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Written by Rachel G
(9/27/2010 12:51 p.m.)
in consequence of the missive, We respect your pheasants, sir, penned by Robbin
It is reassuring to see Sir Thomas' delight in his family, and how unusually communicative and chatty he is when he gets home. Added to various hints earlier in the novel it shows that hidden behind that stern reserved facade there's a kind and feeling human being. Why does he need to be so reserved and stern? What made him that way?
Even so, I agree with Bridget and cannot acquit him of responsibility for his children's lack of affection (Edmund excepted). That stern reserve has presumably always been m Sir Thomas' style - how daunting and discouraging that would be for young children! Children need encouragement, and need to be loved for what they are, not just when they conform to strict parental requirements. Perhaps it never occurred to Sir Thomas that merriment and fun are also healthy and necessary - he seems conspicuously lacking in these behaviours himself.
Maria and Julia seem to have been particularly adversely affected by their father's daunting attitude. "He had never seemed the friend of their pleasures" (ch.3), and when I think of the girls' constraint in his presence I'm reminded of Mary's comment at Sotherton about young ladies "starched up into seeming piety".(ch.9) Are Sir Thomas's notions of ideal female behaviour unusually constricting I wonder, or just normal for that era?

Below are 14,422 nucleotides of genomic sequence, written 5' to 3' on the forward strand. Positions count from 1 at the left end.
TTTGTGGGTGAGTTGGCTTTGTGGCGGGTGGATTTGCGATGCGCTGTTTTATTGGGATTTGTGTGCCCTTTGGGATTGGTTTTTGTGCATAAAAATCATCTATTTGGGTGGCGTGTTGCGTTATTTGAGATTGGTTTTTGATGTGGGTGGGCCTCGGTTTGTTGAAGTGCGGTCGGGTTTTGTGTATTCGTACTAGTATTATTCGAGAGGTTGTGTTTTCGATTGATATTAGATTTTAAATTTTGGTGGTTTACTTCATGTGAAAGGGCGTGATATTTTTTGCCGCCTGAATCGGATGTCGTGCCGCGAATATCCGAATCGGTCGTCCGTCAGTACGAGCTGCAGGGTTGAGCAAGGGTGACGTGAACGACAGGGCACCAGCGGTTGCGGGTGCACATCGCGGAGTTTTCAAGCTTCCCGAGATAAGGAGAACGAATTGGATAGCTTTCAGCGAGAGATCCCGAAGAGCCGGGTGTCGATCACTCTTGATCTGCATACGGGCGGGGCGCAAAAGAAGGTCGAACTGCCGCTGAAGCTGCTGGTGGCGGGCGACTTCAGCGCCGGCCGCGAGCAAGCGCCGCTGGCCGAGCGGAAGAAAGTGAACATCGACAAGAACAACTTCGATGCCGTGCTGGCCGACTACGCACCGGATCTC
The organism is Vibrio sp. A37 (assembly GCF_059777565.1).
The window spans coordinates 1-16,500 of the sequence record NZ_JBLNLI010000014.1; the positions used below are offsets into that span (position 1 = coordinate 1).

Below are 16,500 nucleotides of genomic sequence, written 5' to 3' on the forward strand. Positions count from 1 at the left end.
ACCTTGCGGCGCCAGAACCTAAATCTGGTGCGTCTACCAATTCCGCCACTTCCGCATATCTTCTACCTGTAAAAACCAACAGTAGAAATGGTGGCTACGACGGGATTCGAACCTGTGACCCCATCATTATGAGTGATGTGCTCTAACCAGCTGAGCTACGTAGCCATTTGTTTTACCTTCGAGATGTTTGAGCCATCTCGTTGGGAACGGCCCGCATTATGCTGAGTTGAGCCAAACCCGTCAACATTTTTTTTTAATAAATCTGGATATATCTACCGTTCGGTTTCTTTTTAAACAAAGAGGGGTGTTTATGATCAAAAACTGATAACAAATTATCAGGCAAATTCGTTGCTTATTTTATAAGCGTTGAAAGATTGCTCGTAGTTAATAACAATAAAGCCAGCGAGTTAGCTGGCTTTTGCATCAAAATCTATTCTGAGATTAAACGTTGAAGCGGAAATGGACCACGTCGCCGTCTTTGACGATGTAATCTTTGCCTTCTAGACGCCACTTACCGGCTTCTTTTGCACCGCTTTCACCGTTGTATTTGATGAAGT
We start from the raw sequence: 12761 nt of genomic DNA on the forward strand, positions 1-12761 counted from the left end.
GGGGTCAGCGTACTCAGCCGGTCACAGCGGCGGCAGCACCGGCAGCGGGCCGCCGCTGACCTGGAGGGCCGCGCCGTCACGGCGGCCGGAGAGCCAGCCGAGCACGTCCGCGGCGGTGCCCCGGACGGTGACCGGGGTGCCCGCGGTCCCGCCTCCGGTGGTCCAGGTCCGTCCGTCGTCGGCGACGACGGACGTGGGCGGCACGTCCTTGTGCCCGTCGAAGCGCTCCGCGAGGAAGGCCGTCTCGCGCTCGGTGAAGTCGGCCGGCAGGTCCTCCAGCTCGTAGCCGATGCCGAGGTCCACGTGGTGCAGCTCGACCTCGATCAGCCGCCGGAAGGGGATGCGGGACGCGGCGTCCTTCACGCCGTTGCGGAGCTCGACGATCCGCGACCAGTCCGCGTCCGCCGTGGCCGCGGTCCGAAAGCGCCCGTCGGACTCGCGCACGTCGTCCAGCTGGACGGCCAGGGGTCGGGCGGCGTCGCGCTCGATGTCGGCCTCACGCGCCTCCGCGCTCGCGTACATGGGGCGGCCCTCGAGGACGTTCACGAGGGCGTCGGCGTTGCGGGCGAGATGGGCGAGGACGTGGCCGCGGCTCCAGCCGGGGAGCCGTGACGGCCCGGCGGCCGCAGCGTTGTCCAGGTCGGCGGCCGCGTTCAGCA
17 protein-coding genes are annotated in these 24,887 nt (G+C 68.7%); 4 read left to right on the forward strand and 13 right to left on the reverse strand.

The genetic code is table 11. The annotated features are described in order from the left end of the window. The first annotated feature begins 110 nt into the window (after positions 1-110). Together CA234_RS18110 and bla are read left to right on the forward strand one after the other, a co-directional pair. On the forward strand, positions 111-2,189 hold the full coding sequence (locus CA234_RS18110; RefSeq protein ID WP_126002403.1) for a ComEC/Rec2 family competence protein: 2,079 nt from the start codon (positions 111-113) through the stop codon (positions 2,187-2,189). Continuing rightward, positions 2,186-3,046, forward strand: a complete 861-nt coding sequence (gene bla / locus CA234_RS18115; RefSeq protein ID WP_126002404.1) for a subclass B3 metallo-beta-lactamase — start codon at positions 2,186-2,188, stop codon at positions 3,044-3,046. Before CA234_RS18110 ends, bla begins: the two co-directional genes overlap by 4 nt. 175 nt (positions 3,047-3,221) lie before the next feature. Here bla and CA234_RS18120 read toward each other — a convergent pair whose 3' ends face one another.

Of course I would not expect a father at that time to have much to do with raising young children or the education of girls, so Lady Bertram and Mrs Norris must share the blame for the young Bertrams' "tiny hearts" (as Robbin puts it). Lady Bertram paid no attention to the education of her daughters, and I can't imagine her engaging much with any of her offspring when they were little, except to dandle them a bit when they were fed and washed and placid, (or better yet, asleep maybe). Mrs Norris "never knew how to be pleasant to children" (ch.3), and we see the damaging effects of her attention to Maria and Julia as they grew older.
The more I consider the sort of parenting the young Bertrams have had the more I feel sorry for the damaged adults they have become. Who would have cuddled them when they were little? Who would have helped them develop empathy and concern for the feelings of others? Who could have shown them how to love?
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